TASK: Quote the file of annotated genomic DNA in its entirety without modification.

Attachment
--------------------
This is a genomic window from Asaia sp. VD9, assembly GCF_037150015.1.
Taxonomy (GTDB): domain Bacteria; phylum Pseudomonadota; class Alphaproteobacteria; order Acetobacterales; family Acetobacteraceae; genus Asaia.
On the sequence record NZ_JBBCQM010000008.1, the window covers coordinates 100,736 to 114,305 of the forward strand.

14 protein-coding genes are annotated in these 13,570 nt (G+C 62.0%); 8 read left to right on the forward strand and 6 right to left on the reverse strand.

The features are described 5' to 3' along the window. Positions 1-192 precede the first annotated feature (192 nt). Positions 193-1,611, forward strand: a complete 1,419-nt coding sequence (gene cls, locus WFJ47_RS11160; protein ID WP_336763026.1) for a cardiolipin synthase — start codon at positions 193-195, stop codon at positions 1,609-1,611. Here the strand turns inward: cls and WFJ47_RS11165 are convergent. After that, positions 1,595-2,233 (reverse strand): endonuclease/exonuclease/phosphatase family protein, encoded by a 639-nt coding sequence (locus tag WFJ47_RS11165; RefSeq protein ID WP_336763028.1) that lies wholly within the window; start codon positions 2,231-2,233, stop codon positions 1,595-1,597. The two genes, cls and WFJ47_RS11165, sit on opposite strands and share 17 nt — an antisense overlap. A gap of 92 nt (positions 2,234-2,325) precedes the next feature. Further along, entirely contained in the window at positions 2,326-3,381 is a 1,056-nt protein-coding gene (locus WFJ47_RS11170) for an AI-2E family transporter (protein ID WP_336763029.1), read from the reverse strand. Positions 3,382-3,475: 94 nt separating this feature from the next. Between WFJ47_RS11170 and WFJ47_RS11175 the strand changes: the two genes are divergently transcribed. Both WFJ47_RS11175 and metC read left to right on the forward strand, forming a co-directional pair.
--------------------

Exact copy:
This is a genomic window from Asaia sp. VD9, assembly GCF_037150015.1.
Taxonomy (GTDB): domain Bacteria; phylum Pseudomonadota; class Alphaproteobacteria; order Acetobacterales; family Acetobacteraceae; genus Asaia.
On the sequence record NZ_JBBCQM010000008.1, the window covers coordinates 100,736 to 114,305 of the forward strand.

14 protein-coding genes are annotated in these 13,570 nt (G+C 62.0%); 8 read left to right on the forward strand and 6 right to left on the reverse strand.

The features are described 5' to 3' along the window. Positions 1-192 precede the first annotated feature (192 nt). Positions 193-1,611, forward strand: a complete 1,419-nt coding sequence (gene cls, locus WFJ47_RS11160; protein ID WP_336763026.1) for a cardiolipin synthase — start codon at positions 193-195, stop codon at positions 1,609-1,611. Here the strand turns inward: cls and WFJ47_RS11165 are convergent. After that, positions 1,595-2,233 (reverse strand): endonuclease/exonuclease/phosphatase family protein, encoded by a 639-nt coding sequence (locus tag WFJ47_RS11165; RefSeq protein ID WP_336763028.1) that lies wholly within the window; start codon positions 2,231-2,233, stop codon positions 1,595-1,597. The two genes, cls and WFJ47_RS11165, sit on opposite strands and share 17 nt — an antisense overlap. A gap of 92 nt (positions 2,234-2,325) precedes the next feature. Further along, entirely contained in the window at positions 2,326-3,381 is a 1,056-nt protein-coding gene (locus WFJ47_RS11170) for an AI-2E family transporter (protein ID WP_336763029.1), read from the reverse strand. Positions 3,382-3,475: 94 nt separating this feature from the next. Between WFJ47_RS11170 and WFJ47_RS11175 the strand changes: the two genes are divergently transcribed. Both WFJ47_RS11175 and metC read left to right on the forward strand, forming a co-directional pair.